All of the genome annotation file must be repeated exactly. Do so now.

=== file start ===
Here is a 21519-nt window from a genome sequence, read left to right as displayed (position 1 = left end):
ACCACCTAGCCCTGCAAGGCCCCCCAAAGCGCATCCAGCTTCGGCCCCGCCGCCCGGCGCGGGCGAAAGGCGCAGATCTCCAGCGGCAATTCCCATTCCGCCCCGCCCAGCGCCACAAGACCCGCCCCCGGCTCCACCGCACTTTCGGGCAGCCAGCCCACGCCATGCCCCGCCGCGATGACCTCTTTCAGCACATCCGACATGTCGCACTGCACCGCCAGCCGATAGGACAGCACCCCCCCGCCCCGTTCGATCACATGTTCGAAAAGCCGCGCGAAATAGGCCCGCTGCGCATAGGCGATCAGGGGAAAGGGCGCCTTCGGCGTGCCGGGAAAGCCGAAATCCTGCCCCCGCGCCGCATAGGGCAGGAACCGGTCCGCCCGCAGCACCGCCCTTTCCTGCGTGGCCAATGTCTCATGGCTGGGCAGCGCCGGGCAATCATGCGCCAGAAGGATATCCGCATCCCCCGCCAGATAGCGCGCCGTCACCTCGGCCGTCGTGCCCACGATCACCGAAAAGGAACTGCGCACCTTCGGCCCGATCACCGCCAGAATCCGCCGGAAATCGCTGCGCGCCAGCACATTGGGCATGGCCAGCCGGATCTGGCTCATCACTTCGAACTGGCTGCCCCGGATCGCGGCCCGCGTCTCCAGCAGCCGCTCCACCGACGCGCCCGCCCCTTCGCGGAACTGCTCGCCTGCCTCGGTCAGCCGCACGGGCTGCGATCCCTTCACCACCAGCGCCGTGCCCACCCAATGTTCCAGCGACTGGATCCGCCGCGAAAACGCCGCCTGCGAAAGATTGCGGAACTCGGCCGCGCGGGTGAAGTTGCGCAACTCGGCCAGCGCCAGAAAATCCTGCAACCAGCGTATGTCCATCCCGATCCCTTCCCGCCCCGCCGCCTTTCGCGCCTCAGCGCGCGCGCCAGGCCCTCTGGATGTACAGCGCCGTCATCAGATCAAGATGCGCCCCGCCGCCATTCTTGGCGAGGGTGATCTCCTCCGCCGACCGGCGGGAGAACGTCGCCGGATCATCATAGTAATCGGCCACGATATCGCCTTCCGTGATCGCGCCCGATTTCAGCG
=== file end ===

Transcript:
Here is a 21519-nt window from a genome sequence, read left to right as displayed (position 1 = left end):
ACCACCTAGCCCTGCAAGGCCCCCCAAAGCGCATCCAGCTTCGGCCCCGCCGCCCGGCGCGGGCGAAAGGCGCAGATCTCCAGCGGCAATTCCCATTCCGCCCCGCCCAGCGCCACAAGACCCGCCCCCGGCTCCACCGCACTTTCGGGCAGCCAGCCCACGCCATGCCCCGCCGCGATGACCTCTTTCAGCACATCCGACATGTCGCACTGCACCGCCAGCCGATAGGACAGCACCCCCCCGCCCCGTTCGATCACATGTTCGAAAAGCCGCGCGAAATAGGCCCGCTGCGCATAGGCGATCAGGGGAAAGGGCGCCTTCGGCGTGCCGGGAAAGCCGAAATCCTGCCCCCGCGCCGCATAGGGCAGGAACCGGTCCGCCCGCAGCACCGCCCTTTCCTGCGTGGCCAATGTCTCATGGCTGGGCAGCGCCGGGCAATCATGCGCCAGAAGGATATCCGCATCCCCCGCCAGATAGCGCGCCGTCACCTCGGCCGTCGTGCCCACGATCACCGAAAAGGAACTGCGCACCTTCGGCCCGATCACCGCCAGAATCCGCCGGAAATCGCTGCGCGCCAGCACATTGGGCATGGCCAGCCGGATCTGGCTCATCACTTCGAACTGGCTGCCCCGGATCGCGGCCCGCGTCTCCAGCAGCCGCTCCACCGACGCGCCCGCCCCTTCGCGGAACTGCTCGCCTGCCTCGGTCAGCCGCACGGGCTGCGATCCCTTCACCACCAGCGCCGTGCCCACCCAATGTTCCAGCGACTGGATCCGCCGCGAAAACGCCGCCTGCGAAAGATTGCGGAACTCGGCCGCGCGGGTGAAGTTGCGCAACTCGGCCAGCGCCAGAAAATCCTGCAACCAGCGTATGTCCATCCCGATCCCTTCCCGCCCCGCCGCCTTTCGCGCCTCAGCGCGCGCGCCAGGCCCTCTGGATGTACAGCGCCGTCATCAGATCAAGATGCGCCCCGCCGCCATTCTTGGCGAGGGTGATCTCCTCCGCCGACCGGCGGGAGAACGTCGCCGGATCATCATAGTAATCGGCCACGATATCGCCTTCCGTGATCGCGCCCGATTTCAGCG